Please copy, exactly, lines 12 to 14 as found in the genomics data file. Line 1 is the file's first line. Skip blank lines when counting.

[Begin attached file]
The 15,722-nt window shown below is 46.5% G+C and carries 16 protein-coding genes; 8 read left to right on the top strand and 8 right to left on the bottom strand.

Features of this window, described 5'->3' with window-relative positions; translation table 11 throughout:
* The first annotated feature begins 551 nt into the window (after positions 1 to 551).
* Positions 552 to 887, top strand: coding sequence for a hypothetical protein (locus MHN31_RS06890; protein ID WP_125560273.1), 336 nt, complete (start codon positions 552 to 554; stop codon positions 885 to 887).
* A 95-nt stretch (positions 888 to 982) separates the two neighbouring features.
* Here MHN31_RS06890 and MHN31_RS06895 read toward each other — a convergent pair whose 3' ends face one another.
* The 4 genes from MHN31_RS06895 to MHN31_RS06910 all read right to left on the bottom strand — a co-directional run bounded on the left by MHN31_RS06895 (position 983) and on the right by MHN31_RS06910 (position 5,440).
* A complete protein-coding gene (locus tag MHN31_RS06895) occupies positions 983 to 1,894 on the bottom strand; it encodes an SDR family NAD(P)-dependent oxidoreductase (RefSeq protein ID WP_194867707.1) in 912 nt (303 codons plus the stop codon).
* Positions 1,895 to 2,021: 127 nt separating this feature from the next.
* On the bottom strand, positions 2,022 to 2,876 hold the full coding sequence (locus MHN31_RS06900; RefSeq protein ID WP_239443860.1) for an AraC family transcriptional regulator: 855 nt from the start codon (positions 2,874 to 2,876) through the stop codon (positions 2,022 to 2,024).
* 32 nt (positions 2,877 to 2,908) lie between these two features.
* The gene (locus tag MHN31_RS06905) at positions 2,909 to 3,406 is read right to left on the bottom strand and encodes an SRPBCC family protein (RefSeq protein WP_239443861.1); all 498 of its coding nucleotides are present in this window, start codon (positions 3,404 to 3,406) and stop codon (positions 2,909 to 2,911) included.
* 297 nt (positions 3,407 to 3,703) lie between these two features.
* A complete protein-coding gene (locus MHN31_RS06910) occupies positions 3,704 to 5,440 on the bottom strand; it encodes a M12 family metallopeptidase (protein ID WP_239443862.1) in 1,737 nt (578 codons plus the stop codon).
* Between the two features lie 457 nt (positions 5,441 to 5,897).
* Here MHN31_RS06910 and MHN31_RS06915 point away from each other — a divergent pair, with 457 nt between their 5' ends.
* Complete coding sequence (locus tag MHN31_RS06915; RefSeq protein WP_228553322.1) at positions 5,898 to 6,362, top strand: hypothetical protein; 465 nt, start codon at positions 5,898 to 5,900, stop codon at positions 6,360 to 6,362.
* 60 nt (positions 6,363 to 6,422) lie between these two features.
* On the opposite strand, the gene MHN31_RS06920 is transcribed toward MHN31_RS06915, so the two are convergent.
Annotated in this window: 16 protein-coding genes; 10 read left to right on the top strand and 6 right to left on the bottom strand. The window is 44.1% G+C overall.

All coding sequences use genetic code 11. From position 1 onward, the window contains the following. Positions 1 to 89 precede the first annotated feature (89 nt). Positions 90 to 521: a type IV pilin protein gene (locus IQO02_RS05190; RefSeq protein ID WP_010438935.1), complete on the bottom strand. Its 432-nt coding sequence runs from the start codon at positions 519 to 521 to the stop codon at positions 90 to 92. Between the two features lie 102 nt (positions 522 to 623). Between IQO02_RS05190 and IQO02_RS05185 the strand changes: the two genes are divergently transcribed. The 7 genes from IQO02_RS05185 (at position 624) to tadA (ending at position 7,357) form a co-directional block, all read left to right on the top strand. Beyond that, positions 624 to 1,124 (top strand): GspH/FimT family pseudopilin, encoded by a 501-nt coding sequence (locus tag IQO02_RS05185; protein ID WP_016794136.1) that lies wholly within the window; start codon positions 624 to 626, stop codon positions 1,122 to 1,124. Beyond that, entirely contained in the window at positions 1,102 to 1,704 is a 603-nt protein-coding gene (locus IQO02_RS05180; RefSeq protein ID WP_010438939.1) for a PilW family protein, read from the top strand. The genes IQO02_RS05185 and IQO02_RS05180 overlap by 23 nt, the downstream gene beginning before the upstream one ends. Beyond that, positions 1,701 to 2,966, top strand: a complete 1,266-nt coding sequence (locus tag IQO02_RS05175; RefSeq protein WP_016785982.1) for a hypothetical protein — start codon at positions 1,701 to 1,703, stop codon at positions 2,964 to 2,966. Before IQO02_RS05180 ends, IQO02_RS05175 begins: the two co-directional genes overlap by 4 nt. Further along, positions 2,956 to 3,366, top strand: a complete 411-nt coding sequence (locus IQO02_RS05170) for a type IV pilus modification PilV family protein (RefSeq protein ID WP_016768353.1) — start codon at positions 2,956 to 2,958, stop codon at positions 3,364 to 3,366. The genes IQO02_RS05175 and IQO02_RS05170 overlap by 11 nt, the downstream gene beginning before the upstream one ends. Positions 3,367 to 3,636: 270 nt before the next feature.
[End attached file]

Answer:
* The gene (locus tag MHN31_RS06905) at positions 2,909 to 3,406 is read right to left on the bottom strand and encodes an SRPBCC family protein (RefSeq protein WP_239443861.1); all 498 of its coding nucleotides are present in this window, start codon (positions 3,404 to 3,406) and stop codon (positions 2,909 to 2,911) included.
* 297 nt (positions 3,407 to 3,703) lie between these two features.
* A complete protein-coding gene (locus MHN31_RS06910) occupies positions 3,704 to 5,440 on the bottom strand; it encodes a M12 family metallopeptidase (protein ID WP_239443862.1) in 1,737 nt (578 codons plus the stop codon).